Carbon Capture Champions<p><span>Earlier research by scientists at Humboldt University and the University of Washington found that </span><a href="https://www.sciencedirect.com/science/article/pii/S0378112716302584" target="_blank" rel="noopener noreferrer">Redwood forests store almost 2,600 tonnes of carbon per hectare</a><span>, their bark alone containing more carbon than any other neighboring species.</span></p><p>While the importance of trees in fighting climate change is widely accepted, not all species enjoy the same protection as California's coastal Redwoods. In 2019 the world lost the equivalent of <a href="https://www.worldwildlife.org/threats/deforestation-and-forest-degradation" target="_blank" rel="noopener noreferrer">30 soccer fields of forest cover every minute</a>, due to agricultural expansion, logging and fires, according to The Worldwide Fund for Nature (WWF).</p>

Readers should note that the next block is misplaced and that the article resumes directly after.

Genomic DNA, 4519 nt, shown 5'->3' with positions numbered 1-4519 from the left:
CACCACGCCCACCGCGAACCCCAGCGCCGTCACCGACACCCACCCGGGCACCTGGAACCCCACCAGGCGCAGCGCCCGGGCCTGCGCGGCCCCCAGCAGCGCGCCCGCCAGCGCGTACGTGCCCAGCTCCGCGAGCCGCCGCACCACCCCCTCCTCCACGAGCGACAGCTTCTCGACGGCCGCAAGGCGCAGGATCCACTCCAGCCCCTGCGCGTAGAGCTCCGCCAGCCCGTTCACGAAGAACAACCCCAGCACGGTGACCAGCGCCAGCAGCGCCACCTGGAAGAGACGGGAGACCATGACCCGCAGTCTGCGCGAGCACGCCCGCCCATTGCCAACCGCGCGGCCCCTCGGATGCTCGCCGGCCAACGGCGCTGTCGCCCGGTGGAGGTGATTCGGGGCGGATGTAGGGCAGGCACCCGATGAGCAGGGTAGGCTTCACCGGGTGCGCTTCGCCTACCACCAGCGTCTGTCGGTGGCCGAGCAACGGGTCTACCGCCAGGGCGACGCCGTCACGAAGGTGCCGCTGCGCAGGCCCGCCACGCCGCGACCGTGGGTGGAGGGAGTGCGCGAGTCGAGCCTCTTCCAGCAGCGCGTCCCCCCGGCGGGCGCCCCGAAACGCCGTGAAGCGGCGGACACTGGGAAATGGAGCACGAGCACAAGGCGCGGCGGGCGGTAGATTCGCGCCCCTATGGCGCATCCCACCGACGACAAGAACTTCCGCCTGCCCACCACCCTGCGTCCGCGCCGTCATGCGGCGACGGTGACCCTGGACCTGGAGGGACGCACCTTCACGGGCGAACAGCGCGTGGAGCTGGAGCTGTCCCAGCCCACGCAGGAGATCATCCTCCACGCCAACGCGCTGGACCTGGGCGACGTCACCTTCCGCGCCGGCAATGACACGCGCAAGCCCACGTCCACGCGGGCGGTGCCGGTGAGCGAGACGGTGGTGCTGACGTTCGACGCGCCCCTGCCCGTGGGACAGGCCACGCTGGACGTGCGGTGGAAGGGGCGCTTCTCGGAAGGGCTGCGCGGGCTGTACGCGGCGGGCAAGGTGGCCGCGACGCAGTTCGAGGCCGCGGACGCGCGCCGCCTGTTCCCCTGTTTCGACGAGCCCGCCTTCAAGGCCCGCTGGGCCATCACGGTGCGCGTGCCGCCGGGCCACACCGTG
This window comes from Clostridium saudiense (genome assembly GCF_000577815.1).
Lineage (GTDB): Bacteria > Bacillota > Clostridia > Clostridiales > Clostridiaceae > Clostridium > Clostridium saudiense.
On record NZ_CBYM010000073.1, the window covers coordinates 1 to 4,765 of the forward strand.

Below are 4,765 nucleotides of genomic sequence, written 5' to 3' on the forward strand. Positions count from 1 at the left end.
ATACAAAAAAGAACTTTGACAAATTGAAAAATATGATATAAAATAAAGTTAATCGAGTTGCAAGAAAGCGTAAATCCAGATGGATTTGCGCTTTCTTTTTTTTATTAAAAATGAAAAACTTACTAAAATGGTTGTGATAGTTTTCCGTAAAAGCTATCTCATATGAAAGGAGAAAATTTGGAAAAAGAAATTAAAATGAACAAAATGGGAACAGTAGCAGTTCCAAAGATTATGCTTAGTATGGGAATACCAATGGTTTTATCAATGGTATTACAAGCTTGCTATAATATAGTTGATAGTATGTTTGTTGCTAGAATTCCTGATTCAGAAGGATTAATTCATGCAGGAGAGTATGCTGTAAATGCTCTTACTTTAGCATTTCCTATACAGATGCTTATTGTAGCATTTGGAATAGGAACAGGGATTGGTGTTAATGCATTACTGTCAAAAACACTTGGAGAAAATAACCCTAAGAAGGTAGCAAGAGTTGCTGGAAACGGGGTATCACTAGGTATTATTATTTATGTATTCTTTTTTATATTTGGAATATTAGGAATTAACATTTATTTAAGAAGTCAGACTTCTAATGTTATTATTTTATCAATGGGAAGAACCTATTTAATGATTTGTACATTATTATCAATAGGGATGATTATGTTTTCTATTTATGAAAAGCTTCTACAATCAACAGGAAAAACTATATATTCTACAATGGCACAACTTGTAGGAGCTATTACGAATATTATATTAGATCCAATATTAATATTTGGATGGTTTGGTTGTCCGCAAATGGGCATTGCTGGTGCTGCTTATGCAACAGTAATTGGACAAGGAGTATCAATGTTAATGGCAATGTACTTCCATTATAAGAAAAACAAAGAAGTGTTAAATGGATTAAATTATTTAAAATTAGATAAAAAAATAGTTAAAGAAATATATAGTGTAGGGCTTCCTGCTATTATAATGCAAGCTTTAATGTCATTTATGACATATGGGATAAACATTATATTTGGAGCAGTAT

Pixabay<p>Although <a href="https://c402277.ssl.cf1.rackcdn.com/publications/1420/files/original/Deforestation_fronts_-_drivers_and_responses_in_a_changing_world_-_full_report_%281%29.pdf?1610810475" target="_blank" rel="noopener noreferrer">the rate of loss is reported to have slowed in recent years</a>, reforesting the world to help stem climate change is a massive task.</p><p><span>That's why the World Economic Forum launched the Trillion Trees Challenge (</span><a href="https://www.1t.org/" target="_blank" rel="noopener noreferrer">1t.org</a><span>) and is engaging organizations and individuals across the globe through its </span><a href="https://uplink.weforum.org/uplink/s/uplink-issue/a002o00000vOf09AAC/trillion-trees" target="_blank" rel="noopener noreferrer">Uplink innovation crowdsourcing platform</a><span> to support the project.</span></p><p>That's backed up by research led by ETH Zurich/Crowther Lab showing there's potential to restore tree coverage across 2.2 billion acres of degraded land.</p><p>"Forests are critical to the health of the planet," according to <a href="https://www.1t.org/" target="_blank" rel="noopener noreferrer">1t.org</a>. "They sequester carbon, regulate global temperatures and freshwater flows, recharge groundwater, anchor fertile soil and act as flood barriers."</p><p><em data-redactor-tag="em" data-verified="redactor">Reposted with permission from the </em><span><em data-redactor-tag="em" data-verified="redactor"><a href="https://www.weforum.org/agenda/2021/03/redwoods-store-more-co2-and-are-more-enormous-than-we-thought/" target="_blank">World Economic Forum</a>.</em></span></p>